The Interfraternity Council (IFC) reported that the number of people who accepted bids to the 31 fraternities at this year’s Rush Week was 523.While fairly consistent with last year’s Rush that saw 513 men pledge, these numbers are still off the record of 553 pledges seen two years ago.
“We think that [the numbers with this year’s Rush] have a lot to do with the state of the economy. It might have encouraged some people not to rush or not to accept a bid,” said Dan Zimlich, IFC Recruitment Vice President.
Going into Rush Week this year, the IFC was anticipating difficulties with this year’s recruitment, because of the perceived troubles in the economy.
In response, the IFC instituted an expanded marketing campaign over the summer to increase the visibility of Rush Week and the information available about fraternities.
“I think we did well considering it was a down market… I think we had a real grass roots marketing campaign, ” said Derek Carlson, IFC President.
As part of the marketing campaign, the IFC became more involved with different departments at Tech. Auxiliary Services helped with advertising around campus. Tech Housing also boosted advertisement by posting flyers in their facilities.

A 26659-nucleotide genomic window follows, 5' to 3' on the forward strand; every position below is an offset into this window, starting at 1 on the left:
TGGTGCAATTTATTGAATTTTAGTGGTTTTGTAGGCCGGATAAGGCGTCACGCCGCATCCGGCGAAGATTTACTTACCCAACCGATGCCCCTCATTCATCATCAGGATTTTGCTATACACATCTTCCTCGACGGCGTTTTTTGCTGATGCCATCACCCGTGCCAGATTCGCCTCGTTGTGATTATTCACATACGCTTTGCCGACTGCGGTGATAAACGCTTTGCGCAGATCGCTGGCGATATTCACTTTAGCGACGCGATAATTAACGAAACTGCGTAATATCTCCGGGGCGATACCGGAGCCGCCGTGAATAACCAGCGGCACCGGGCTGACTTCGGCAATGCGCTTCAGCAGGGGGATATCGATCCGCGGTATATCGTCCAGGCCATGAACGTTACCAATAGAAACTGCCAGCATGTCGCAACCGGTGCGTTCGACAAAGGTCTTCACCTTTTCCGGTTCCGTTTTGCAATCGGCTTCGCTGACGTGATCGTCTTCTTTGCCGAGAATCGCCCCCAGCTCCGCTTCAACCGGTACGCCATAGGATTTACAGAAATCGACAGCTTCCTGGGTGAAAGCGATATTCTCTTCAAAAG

The IFC also worked more closely with Freshman Experience program this year as part of the advertising effort and continued their relationship working with FASET.
In addition to increased advertisement over the summer, the IFC arranged to hold Rush events during the day before Freshman Convocation. This allowed for both events to be held without conflicting with each other.
IFC also held a Parent’s Rush event that invited the parents to come to the fraternities and ask questions about Rush and fraternities in general.
“Every year we get a lot of questions regarding parents during Rush. So we said that we would be happy to have the parents come and visit. This way we were able to show the parents all the advantages of going Greek,” Carlson said.
During Parent’s Rush, each chapter received around one or two parents whose son was thinking about pledging.
“It seemed to be the feeling that the students whose parents came to [Parent’s Rush] eventually went Greek,” Zimlich said.
Despite all the number of people who accepted pledges, Zimlich said that he believes that the down numbers reflect a trend of some of the chapters becoming complacent in their recruiting efforts in the recent years.
“Some chapters were expecting record numbers of people again this year without making much of an effort. However, other chapters did get good numbers,” Zimlich said.
In recent years, some chapters have had more than 30 members and seen their numbers reduce to a dozen. while others have grown from a dozen members to more than 30. Zimlich declined to single out any chapters for complacency.